Allyson Felix took the first steps towards a possible 200-400 double at the 2012 Olympic Games by taking part in both events this weekend at the Aviva London Grand Prix. Felix, a three-time World champion and twice Olympic silver medalist in the 200m, handily won her specialty event by over half a second on Friday evening in 22.37 seconds. The 400m on Saturday was much more of a struggle as she narrowly held off European champion Tatyna Firova and American champion Debbie Dunn in 50.79 seconds.
Felix has always been an undisputed talent ever since her days starring at Los Angeles Baptist High School in Southern California, where she set the high school national record in the 200m. After turning professional straight out of high school instead of running for USC, she has excelled in both the short and long sprints, winning her first US title this summer in the 100m in June and excelling in the 400m in Diamond League competitions this summer. Despite these factors that may indicate she’s ready for this type of a challenge, Felix faces a number of formidable challenges to a double individual gold in London.
1. Aerobic strength: Being brought up as more of a 100/200 runner, Felix appears to lack the aerobic strength needed to truly excel in the 400m. Both at the Prefontaine and London Diamond League contests this year, she stormed to a quick lead but barely hung onto her lead over the final stretch. These shortcomings can be overcome with more strength training and/or a modified racing strategy that calls for a more moderate first half and a furious finishing surge.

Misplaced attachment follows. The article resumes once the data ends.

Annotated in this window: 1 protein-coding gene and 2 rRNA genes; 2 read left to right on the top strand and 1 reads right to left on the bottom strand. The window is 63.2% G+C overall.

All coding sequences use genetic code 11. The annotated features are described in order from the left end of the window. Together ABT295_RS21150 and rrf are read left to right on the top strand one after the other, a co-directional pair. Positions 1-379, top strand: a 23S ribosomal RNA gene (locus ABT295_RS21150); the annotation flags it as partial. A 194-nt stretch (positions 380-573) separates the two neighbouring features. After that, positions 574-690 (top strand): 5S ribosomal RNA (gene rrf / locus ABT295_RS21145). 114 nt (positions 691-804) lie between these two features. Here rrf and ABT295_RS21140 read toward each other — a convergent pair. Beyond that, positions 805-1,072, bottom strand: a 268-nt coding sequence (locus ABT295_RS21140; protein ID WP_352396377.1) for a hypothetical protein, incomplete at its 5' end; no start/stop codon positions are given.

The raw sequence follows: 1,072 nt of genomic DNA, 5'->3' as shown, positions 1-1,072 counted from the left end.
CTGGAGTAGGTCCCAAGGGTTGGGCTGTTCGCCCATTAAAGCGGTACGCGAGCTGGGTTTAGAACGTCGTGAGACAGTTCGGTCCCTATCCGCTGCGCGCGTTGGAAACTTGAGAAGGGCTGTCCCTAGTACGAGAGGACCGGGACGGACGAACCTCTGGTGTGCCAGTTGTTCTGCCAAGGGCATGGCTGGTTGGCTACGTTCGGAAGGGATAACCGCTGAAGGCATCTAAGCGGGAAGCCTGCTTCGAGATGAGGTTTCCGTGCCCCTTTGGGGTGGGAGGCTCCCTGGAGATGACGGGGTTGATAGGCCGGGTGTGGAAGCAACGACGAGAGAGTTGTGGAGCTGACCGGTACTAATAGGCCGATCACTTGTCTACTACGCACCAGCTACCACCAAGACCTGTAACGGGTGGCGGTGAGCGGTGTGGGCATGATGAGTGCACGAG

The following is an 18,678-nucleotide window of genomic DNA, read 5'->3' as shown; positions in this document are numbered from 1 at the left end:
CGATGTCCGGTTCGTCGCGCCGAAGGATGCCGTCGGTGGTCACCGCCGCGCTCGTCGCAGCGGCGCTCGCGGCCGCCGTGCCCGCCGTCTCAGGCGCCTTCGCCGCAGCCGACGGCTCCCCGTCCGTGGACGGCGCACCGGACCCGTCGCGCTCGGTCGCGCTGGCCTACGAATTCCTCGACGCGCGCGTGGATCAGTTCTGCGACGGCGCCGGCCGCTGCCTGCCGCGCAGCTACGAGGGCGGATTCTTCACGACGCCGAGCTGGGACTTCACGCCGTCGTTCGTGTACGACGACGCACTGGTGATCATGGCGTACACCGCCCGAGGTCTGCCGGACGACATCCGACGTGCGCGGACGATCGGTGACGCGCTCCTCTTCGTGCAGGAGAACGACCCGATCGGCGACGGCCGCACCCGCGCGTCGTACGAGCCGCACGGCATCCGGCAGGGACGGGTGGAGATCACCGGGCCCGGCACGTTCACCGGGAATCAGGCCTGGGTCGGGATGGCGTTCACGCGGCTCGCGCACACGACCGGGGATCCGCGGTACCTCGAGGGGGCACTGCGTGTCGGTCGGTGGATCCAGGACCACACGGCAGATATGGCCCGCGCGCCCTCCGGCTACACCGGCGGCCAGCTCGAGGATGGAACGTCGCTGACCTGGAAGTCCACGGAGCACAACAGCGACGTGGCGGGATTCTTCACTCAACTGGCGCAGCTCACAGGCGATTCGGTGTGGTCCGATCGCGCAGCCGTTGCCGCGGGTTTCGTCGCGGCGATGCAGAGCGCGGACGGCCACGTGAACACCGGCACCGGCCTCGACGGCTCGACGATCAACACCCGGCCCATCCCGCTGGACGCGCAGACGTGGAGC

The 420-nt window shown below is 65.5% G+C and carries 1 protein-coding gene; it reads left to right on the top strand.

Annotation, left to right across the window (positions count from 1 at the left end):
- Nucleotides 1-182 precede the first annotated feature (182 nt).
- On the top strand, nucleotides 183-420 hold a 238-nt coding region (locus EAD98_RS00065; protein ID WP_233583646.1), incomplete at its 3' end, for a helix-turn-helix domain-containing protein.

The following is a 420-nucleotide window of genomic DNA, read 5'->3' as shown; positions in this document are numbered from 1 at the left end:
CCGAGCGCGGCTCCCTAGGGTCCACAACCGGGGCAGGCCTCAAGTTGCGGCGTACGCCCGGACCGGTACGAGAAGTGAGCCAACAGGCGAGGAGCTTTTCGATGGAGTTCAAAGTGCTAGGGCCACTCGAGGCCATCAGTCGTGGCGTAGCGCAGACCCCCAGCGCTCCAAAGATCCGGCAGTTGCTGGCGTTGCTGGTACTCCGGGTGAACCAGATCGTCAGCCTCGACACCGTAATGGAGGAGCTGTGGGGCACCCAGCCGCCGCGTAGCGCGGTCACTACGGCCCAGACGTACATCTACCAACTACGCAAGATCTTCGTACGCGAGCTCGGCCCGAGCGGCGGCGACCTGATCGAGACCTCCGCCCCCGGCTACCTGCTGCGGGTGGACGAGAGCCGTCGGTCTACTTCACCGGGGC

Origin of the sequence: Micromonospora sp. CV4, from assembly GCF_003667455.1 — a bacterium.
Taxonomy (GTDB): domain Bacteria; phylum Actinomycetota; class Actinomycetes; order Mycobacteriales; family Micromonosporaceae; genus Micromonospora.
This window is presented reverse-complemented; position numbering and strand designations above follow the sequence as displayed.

2. Stiff competition: The athlete that has twice stolen Olympic glory from Felix is Jamaica’s Veronica Campbell-Brown. Although mysteriously absent for many of this year’s biggest meets, Campbell-Brown has always been a runner for the big occasions and will surely be ready to defend her title in London over 200m. In the 400m, Felix faces Sanya Richards-Ross, the woman who has dominated that event for the last four years. Although out in 2010 with a series of illnesses and injuries, the Texas Longhorn grad was at the top of her game in 2009, when she was unbeaten in the Golden League series, convincingly won the World title, and nearly defeated Felix over 200m at the World Athletics Final. A healthy Richards-Ross in 2012 makes Felix’s task a very tall one.
3. Number of rounds/relays: Even though the London Games schedule will allow for the 200/400 double, the sheer number of rounds an athlete will have to run will take a toll on their body. If Felix was to attempt both events, she would run four rounds of the 200m and three heats of the 400m at both the Olympic Trials and Olympics. A fatigued Felix could also impact the performances of the United States’ relay squads as she will likely be asked to have integral roles on the 4×100 and 4×400 relays.
4. Olympic distractions: Each Olympic year, track and field and its biggest starts are thrust into the spotlight and given enormous media attention as these athletes strive to win not only gold medals, but also bring glory for their nations. In the midst of the attention, athletes are bombarded with interview requests and have camera crews at many of their training sessions. These events may serve as a distraction to Felix, who will surely be prominently featured by media outlets for her attractive looks and friendly personality in addition to her athletic accomplishments.